This month a reader expresses skepticism about a source Victoria Bradlee, PA-C, MHS, BS, EMT-B, wrote in her article “Pediatric Deficiencies: How can we improve proficiency in pediatric care?” from the April issue. Bradlee then responds to the reproach. Another reader defends the EMS electronic patient care report (ePCR), as talked about in “Collaborative Data: Rethinking the way EMS does patient care reports,” by Mark E.A. Escott, MD, MPH, FACEP, in the May issue.Questionable Statistic
Regarding the April 2015 article “Pediatric Deficiencies” by Victoria Bradlee, PA-C, MHS, BS, EMT-B: This was a nice article with good intentions and I appreciate JEMS publishing it. However, I feel there’s a statistic within this article that seems questionable and may have quite an effect on those who read it.
While reading about “where the problem begins” on page 47, the author cites several statistics about EMT and paramedic training programs as they relate to pediatric training. It’s stated that paramedic programs “average 8–15 hours devoted to the pediatric population, but there are some programs that don’t devote any time to teaching about the pediatric population.” I found this statistic quite startling. The national educational standards for EMS spend quite a bit of time on the pediatric population. There’s time spent on therapeutic communications, lifespan development, anatomy and physiology, respiratory, trauma, pediatric ALS, obstetrics/neonate, and pediatrics in general. Now, I fully understand that not every educational institutional will teach all of these things, but I find it hard to believe that there are programs in our country that “don’t devote any time to teaching about the pediatric population.”
When looking at the source Bradlee provided for these statistics I was stunned to find it was from 1986!
The national paramedic curriculum has been changed and updated several times in the past 29 years and many programs have become accredited. I know of no state EMS authority whose state curriculum shows “0” for pediatric training hours.
I feel that this statistic is misleading and isn’t representive of the current state of EMS education in our country. Yes, everyone would most likely agree that we could all benefit from more pediatric training. But, the validity of this article is immediately suspect when a source from 1986 is used to cite what current programs are doing. I would challenge Bradlee to provide a source that shows there’s an active, current paramedic program in America that devotes zero hours to pediatric education. And, if there is one, show us that this is a recurring problem and not just an anomaly.
Justin Hunter, MPA, NRP, FP-C
Author Victoria Bradlee, PA-C, MHS, BS, EMT-B, Responds
Thank you for your response to this article. I appreciate you pointing out this reference as I originally debated about whether or not to use this source. As I’m sure you know, generally sources older than five years aren’t included because of exactly what you pointed out–they’re outdated after that time. I performed a gap analysis prior to writing this article and I was astounded at the lack of research in this particular area.
I agree that the curriculum has been updated many times in the last 29 years and the current curriculum is cited in the original article. However, I found it important to use this article to show that, although there have been updates, there still is no baseline requirement for training on pediatric patients.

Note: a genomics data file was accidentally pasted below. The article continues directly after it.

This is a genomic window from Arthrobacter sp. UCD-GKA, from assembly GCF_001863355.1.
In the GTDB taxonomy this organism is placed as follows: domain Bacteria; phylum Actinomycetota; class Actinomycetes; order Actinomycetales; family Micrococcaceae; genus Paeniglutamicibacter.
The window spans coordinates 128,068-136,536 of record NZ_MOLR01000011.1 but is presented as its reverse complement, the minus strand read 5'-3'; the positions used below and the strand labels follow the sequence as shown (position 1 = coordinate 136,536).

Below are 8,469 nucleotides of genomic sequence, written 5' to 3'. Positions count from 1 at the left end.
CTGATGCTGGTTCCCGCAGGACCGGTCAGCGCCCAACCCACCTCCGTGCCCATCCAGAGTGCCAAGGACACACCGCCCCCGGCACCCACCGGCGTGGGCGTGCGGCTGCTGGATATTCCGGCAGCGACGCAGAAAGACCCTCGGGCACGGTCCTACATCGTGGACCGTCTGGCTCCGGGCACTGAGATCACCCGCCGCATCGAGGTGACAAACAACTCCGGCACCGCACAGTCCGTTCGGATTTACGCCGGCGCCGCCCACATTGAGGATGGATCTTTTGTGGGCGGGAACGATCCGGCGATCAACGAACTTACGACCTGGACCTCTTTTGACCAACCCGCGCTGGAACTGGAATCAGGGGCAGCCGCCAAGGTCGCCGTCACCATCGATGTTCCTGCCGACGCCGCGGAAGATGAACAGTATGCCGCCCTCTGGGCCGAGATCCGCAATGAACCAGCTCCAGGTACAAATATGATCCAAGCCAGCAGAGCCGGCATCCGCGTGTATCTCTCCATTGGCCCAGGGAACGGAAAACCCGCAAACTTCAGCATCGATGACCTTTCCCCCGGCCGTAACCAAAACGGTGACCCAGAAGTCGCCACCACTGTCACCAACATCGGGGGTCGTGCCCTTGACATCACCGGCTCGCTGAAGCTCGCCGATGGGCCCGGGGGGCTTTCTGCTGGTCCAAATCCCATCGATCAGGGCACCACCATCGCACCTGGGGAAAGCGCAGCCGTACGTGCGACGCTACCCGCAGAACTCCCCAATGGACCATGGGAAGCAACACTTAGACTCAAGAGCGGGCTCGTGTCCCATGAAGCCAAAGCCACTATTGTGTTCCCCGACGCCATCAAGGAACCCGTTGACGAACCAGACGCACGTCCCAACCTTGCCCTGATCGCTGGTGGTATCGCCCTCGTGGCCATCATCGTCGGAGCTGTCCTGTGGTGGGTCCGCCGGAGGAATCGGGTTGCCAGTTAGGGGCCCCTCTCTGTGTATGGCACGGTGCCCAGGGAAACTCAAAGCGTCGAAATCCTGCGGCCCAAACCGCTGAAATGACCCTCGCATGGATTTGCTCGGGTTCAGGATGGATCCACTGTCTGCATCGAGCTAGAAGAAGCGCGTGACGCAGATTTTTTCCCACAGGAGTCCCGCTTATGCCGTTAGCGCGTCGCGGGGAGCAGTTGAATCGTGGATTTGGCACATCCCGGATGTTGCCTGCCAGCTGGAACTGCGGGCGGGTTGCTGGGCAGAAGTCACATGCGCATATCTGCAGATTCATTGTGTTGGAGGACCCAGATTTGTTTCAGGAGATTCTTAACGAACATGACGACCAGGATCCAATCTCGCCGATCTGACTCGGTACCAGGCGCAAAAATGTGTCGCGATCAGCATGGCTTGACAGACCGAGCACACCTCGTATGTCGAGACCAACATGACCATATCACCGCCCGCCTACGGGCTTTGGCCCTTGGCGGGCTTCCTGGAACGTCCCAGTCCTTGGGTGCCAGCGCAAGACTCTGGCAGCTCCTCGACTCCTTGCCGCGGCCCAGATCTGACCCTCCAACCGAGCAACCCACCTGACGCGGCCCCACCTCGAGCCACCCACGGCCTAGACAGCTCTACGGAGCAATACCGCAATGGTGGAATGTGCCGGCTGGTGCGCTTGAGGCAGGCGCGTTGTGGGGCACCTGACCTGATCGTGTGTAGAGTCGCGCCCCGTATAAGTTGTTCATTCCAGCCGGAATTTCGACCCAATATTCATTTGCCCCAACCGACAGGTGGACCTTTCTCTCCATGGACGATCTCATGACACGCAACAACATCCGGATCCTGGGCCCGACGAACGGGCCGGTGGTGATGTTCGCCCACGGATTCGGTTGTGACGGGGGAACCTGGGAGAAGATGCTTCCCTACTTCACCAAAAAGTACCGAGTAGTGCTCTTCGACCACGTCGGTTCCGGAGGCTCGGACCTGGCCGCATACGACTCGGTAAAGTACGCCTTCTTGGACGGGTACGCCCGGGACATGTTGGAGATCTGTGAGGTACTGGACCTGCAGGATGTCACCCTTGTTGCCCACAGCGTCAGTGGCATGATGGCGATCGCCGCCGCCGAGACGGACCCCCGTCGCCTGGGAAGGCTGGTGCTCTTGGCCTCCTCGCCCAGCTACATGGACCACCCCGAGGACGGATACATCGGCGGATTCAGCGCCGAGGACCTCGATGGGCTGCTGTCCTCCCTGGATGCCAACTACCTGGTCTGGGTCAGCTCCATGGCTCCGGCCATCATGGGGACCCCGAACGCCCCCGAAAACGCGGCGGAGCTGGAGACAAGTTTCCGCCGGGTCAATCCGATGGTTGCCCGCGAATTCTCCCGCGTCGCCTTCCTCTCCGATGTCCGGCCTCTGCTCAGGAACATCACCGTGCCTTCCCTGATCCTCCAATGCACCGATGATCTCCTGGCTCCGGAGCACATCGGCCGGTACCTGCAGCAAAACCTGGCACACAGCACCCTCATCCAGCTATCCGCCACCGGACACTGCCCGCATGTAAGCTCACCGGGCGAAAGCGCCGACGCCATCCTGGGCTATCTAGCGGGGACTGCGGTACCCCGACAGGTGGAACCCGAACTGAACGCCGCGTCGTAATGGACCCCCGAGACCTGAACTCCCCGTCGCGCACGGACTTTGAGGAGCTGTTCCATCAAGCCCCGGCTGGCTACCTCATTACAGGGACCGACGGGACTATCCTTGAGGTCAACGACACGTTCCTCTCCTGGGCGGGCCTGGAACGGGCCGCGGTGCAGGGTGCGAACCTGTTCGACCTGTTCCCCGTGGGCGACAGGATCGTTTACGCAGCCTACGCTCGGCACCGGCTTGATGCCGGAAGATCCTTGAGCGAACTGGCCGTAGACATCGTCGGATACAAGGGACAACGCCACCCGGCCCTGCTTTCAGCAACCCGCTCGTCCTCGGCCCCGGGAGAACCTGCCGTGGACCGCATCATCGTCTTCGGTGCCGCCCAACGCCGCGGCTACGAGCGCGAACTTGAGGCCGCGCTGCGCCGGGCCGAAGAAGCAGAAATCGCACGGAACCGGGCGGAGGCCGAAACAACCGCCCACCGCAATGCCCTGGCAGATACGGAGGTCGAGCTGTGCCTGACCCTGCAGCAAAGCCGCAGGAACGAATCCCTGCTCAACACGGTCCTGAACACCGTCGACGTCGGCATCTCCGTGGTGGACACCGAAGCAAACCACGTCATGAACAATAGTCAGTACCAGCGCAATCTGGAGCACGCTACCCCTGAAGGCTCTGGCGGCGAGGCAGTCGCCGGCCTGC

While I agree it’s unlikely that many (if any) programs don’t teach pediatric curriculum, it’s still unacceptable that there isn’t a standard being taught throughout the nation. This then also brings to question the content of what exactly is being taught.
The purpose of this article was to raise awareness about the lack of education specific to pediatric medicine in the prehospital setting. Thank you again for taking an interest in the article, I can only hope that it inspires educators, like yourself, to work toward increasing training to better serve future patients.
I think the biggest issue [to completely thorough ePCRs] is going to be time pressure. I can’t speak for other systems, but I am required to justify any time I spend longer than 10 minutes on scene, or I risk the wrath of quality assurance. Even at nursing homes, I don’t have time to do more than glance through the chart for a summary of the patient’s history, meds and allergies. If there’s an ECG in there, that’s a bonus. But if there’s no summary, I don’t have time to dig through a year or two of charting in order to assemble all that information myself, because I also have to deal with the (possibly) emergent situation in front of me in a very limited time. I also don’t have time to wait for all that information to download over a (possibly low-quality) cellular connection, if I have a connection at all.
On the EMS charting side, I’m lucky in that my agency’s call volume is such that I can usually finish my ePCR at the hospital. But it’s not uncommon to get stacked 3–4 call reports deep, at which point details start to blur together. Unlike physicians, though, I don’t have the nursing notes and test results already documented to look at to refresh my memory by the time I get to catch up–often the most I have is some basic information and vital signs written on the back of a glove, and maybe the ECG and vitals printed from the monitor.
My charting is as comprehensive as I can make it–in the context of the incident I was called for, and my treatment of the patient. There’s certainly room for improvement in individuals and the system, but doctors need to understand that EMS reports are a focused snapshot, not a comprehensive report, and read them in that context rather than disregarding them completely.